Juniper haircap moss is a botanical citizen of the world, occurring on every single major continent (including Antarctica!).
Haircap mosses are so named because of the fibrous covering which protects the developing sporophyte from water loss. In botanical terms, the haircap would be known as a hairy calyptra, and is present within most genera of the group. When the sporangium matures and the spores are ready to be released, the calyptra falls off so that the spores can be dispersed unimpeded. To see what the mature sporangium looks like underneath the hairy calyptra, scroll down to the last four photographs on this page for the closely related Polytrichum commune.
Some of the other images on that page show cross-sections of the Polytrichum stem. Unlike most other mosses, members of the subclass Polytrichidae have tissue specialized for the transport of water and nutrients (the hydromes and leptomes), analogous to what can be found in ferns, gymnosperms and flowering plants. The presence of conducting tissue allows this group of mosses to be relatively large compared to other mosses, and indeed, the tallest known moss, Dawsonia superba of New Zealand, can grow to a height of 50cm. I haven’t been able to find an online image that fully illustrates the size of Dawsonia superba, but you can get an idea from the In Defense of Plants Weblog: The Tallest Moss.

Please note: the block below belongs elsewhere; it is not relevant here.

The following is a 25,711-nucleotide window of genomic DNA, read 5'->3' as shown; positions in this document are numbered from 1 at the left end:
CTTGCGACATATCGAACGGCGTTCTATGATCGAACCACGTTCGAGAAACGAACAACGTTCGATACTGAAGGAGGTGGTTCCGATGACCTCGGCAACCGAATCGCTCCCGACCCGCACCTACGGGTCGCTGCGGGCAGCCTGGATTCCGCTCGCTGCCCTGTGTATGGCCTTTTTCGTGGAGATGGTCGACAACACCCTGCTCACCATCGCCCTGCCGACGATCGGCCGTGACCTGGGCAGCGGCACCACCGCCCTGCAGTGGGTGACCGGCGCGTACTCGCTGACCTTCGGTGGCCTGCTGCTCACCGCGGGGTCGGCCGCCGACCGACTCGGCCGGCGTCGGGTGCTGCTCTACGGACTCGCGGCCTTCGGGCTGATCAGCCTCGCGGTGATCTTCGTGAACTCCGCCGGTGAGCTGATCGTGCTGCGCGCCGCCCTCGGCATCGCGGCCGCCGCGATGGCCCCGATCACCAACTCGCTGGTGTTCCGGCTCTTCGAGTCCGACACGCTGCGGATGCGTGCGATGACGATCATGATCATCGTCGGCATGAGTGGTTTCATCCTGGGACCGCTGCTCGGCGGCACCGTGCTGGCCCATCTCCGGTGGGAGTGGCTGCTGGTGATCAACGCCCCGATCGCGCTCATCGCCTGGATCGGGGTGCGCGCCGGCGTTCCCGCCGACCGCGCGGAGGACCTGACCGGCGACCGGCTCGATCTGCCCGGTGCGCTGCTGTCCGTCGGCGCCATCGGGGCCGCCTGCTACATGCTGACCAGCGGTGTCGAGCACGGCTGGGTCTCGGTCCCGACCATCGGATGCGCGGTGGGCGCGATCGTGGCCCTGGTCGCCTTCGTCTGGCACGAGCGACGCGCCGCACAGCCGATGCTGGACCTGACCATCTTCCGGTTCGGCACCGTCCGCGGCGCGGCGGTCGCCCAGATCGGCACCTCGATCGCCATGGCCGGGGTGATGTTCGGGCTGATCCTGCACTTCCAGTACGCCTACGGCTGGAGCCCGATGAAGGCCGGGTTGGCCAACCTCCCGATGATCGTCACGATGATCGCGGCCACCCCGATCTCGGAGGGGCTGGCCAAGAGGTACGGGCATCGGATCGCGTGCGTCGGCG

Botany / photography resource link: Garden Vision Epimediums, a nursery associated with Darrell Probst, Epimedium guru. If you’re interested in reading more about Darrell, check out this Epimedium Man from Horticulture magazine.